For any three propositions p , q , and r , the proposition (p∧q)∧(q∧r) is true , when

**A. ** p, q are true and r is false

**B. ** p, q , r are all false

**C. ** p,q , r are all true

**D. ** p is true and q, r are false

**Answer : ****Option C**

**Explaination / Solution: **

hence p=T , q=T, r=T

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Which of the following proposition is a tautology ?

**A. ** (∼p∨∼q)∧(p∨∼q)

**B. ** (∼p∨∼q)∨(p∨∼q)

**C. ** ∼p∧(∼p∨∼q)

**D. ** ∼q∧(∼p∨∼q)

**Answer : ****Option B**

**Explaination / Solution: **

and Associative law

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Let p and q be two prepositions given by p : I play cricket during the holidays, q : I just sleep throughout the day then , the compound statement p ∧q is

**A. ** I just sleep throughout the day if and only if I play cricket during the holidays

**B. ** I play cricket during the holidays or I just sleep throughout the day

**C. ** If I play cricket during the holidays , I just sleep throughout the day

**D. ** I play cricket during the holidays and just sleep throughout the day

**Answer : ****Option D**

**Explaination / Solution: **

∧ is replaced by and in verbal form

∧ is replaced by and in verbal form

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Let p and q be two prepositions given by p : A parallelogram is a rhombus. q : The diagonals are at right angles. The compound proposition “ A parallelogram is a rhombus iff its diagonals are at right angles “ is represented by

**A. ** p→q

**B. ** p↔q

**C. ** p ∨q

**D. ** p ∨q

**Answer : ****Option B**

**Explaination / Solution: **

iff means a double implication statement so symbolic form has ↔

iff means a double implication statement so symbolic form has ↔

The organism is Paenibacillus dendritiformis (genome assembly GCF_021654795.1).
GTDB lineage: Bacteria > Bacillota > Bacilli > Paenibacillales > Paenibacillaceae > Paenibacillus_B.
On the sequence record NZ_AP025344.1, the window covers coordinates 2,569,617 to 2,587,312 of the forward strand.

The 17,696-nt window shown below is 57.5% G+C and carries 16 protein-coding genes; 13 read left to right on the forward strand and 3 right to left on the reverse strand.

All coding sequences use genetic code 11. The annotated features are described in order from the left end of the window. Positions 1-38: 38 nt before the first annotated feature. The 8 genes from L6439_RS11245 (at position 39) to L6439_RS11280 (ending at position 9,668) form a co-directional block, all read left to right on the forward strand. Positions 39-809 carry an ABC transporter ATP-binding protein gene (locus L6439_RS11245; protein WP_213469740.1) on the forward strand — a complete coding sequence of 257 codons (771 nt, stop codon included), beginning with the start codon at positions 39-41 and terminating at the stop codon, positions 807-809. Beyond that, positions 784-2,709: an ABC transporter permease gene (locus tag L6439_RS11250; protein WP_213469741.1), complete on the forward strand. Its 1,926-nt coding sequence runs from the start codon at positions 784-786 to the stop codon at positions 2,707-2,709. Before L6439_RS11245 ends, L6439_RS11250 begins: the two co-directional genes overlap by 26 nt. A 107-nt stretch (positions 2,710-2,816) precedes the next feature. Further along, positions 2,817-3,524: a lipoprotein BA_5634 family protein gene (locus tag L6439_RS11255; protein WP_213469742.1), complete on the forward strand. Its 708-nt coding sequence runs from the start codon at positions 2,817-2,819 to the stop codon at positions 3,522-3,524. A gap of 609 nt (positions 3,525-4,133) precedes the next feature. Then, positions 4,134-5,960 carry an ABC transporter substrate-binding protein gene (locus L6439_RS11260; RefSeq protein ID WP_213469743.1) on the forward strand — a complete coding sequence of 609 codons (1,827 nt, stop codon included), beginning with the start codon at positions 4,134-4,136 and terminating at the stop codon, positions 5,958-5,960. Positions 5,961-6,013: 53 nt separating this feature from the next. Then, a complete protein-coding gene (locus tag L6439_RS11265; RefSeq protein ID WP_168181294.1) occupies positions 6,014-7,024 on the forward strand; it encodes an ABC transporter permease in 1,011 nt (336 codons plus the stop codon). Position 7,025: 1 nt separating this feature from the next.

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If the inverse of implication p→q is defined as ∼p→∼q , then the inverse of proposition (p∧∼q)→r is

**A. ** None of these

**B. ** ∼r→∼p∨q

**C. ** (∼p∨q)→∼r

**D. ** r→p∧∼q

**Answer : ****Option C**

**Explaination / Solution: **

as given the rule of inverse in question it becomes ∼(p∧∼q)→∼r =(∼p∨q)→∼r

as given the rule of inverse in question it becomes ∼(p∧∼q)→∼r =(∼p∨q)→∼r

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∼(p∧q) is logically equivalent to

**A. ** ∼p→q

**B. ** ∼p∨∼q

**C. ** ∼p↔∼q

**D. ** ∼p→∼q

**Answer : ****Option B**

**Explaination / Solution: **

∼(p∧q)≡∼p∨∼q De Morgan's law

∼(p∧q)≡∼p∨∼q De Morgan's law

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Which of the following is not a proposition ?

**A. ** Mathematics is interesting

**B. ** 3 is a prime

**C. ** √2 is irrational

**D. ** 5 is an even integer

**Answer : ****Option A**

**Explaination / Solution: **

The above statement is a fact and the other options are mathematical statements which are proposition .

The above statement is a fact and the other options are mathematical statements which are proposition .

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Negation of the statement (p∧r)→(r∨q) is

**A. ** (p∧r)∧(∼r∧∼q)

**B. ** (p∧r)∨(∼r→∼q)

**C. ** (p∧r)∨(r→q)

**D. ** (p∧r)∧(∼r→∼q)

**Answer : ****Option A**

**Explaination / Solution: **

(p∧r)∧(∼r∧∼q) since ∼(p→q)≡p∧∼q

(p∧r)∧(∼r∧∼q) since ∼(p→q)≡p∧∼q

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The contrapositive of p→(∼q→∼r) is

**A. ** (q∧∼r)→p

**B. ** (∼q∧r)→∼p

**C. ** (q∨∼r)∨p

**D. ** (q∧∼r)→∼p

**Answer : ****Option B**

**Explaination / Solution: **

The contrapositive of p→q is ∼q→∼p

The contrapositive of p→q is ∼q→∼p

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The statement p→(q→p) is equivalent to

**A. ** p→(p∧q)

**B. ** p→(p↔q)

**C. ** p→(p→q)

**D. ** p→(p∨q)

**Answer : ****Option D**

**Explaination / Solution: **

p | q | ||||

T | T | T | T | T | T |

T | F | T | T | T | T |

F | T | F | T | T | T |

F | F | T | F | T | T |

Hence they are equivalent

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